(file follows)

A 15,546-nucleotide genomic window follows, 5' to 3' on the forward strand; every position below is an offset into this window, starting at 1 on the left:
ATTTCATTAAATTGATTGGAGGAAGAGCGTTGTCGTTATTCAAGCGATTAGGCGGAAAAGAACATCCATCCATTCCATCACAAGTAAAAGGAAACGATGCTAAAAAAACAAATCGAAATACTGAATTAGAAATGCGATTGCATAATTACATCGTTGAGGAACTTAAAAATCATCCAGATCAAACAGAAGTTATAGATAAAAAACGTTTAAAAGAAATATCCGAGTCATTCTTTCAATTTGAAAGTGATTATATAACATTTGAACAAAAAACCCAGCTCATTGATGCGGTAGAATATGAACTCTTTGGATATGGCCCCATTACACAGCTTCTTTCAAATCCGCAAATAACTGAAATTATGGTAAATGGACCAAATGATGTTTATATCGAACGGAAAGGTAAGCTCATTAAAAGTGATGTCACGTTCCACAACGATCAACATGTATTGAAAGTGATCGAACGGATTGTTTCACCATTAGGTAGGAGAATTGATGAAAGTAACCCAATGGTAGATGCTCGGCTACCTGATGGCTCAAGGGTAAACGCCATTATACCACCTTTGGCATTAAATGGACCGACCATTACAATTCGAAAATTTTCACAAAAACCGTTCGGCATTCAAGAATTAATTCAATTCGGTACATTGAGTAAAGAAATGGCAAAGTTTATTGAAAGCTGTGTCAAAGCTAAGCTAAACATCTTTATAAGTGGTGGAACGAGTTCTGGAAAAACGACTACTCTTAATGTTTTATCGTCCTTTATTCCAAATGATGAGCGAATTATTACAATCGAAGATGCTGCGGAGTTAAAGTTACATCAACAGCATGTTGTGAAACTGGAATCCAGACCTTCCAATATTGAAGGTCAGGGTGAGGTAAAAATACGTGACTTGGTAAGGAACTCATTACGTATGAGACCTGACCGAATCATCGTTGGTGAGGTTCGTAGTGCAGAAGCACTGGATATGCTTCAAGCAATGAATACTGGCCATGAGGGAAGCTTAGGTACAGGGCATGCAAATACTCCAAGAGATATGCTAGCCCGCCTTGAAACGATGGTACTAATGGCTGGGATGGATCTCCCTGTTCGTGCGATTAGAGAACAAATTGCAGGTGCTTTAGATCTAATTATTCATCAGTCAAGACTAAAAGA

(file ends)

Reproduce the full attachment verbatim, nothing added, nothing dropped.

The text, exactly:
A 15,546-nucleotide genomic window follows, 5' to 3' on the forward strand; every position below is an offset into this window, starting at 1 on the left:
ATTTCATTAAATTGATTGGAGGAAGAGCGTTGTCGTTATTCAAGCGATTAGGCGGAAAAGAACATCCATCCATTCCATCACAAGTAAAAGGAAACGATGCTAAAAAAACAAATCGAAATACTGAATTAGAAATGCGATTGCATAATTACATCGTTGAGGAACTTAAAAATCATCCAGATCAAACAGAAGTTATAGATAAAAAACGTTTAAAAGAAATATCCGAGTCATTCTTTCAATTTGAAAGTGATTATATAACATTTGAACAAAAAACCCAGCTCATTGATGCGGTAGAATATGAACTCTTTGGATATGGCCCCATTACACAGCTTCTTTCAAATCCGCAAATAACTGAAATTATGGTAAATGGACCAAATGATGTTTATATCGAACGGAAAGGTAAGCTCATTAAAAGTGATGTCACGTTCCACAACGATCAACATGTATTGAAAGTGATCGAACGGATTGTTTCACCATTAGGTAGGAGAATTGATGAAAGTAACCCAATGGTAGATGCTCGGCTACCTGATGGCTCAAGGGTAAACGCCATTATACCACCTTTGGCATTAAATGGACCGACCATTACAATTCGAAAATTTTCACAAAAACCGTTCGGCATTCAAGAATTAATTCAATTCGGTACATTGAGTAAAGAAATGGCAAAGTTTATTGAAAGCTGTGTCAAAGCTAAGCTAAACATCTTTATAAGTGGTGGAACGAGTTCTGGAAAAACGACTACTCTTAATGTTTTATCGTCCTTTATTCCAAATGATGAGCGAATTATTACAATCGAAGATGCTGCGGAGTTAAAGTTACATCAACAGCATGTTGTGAAACTGGAATCCAGACCTTCCAATATTGAAGGTCAGGGTGAGGTAAAAATACGTGACTTGGTAAGGAACTCATTACGTATGAGACCTGACCGAATCATCGTTGGTGAGGTTCGTAGTGCAGAAGCACTGGATATGCTTCAAGCAATGAATACTGGCCATGAGGGAAGCTTAGGTACAGGGCATGCAAATACTCCAAGAGATATGCTAGCCCGCCTTGAAACGATGGTACTAATGGCTGGGATGGATCTCCCTGTTCGTGCGATTAGAGAACAAATTGCAGGTGCTTTAGATCTAATTATTCATCAGTCAAGACTAAAAGA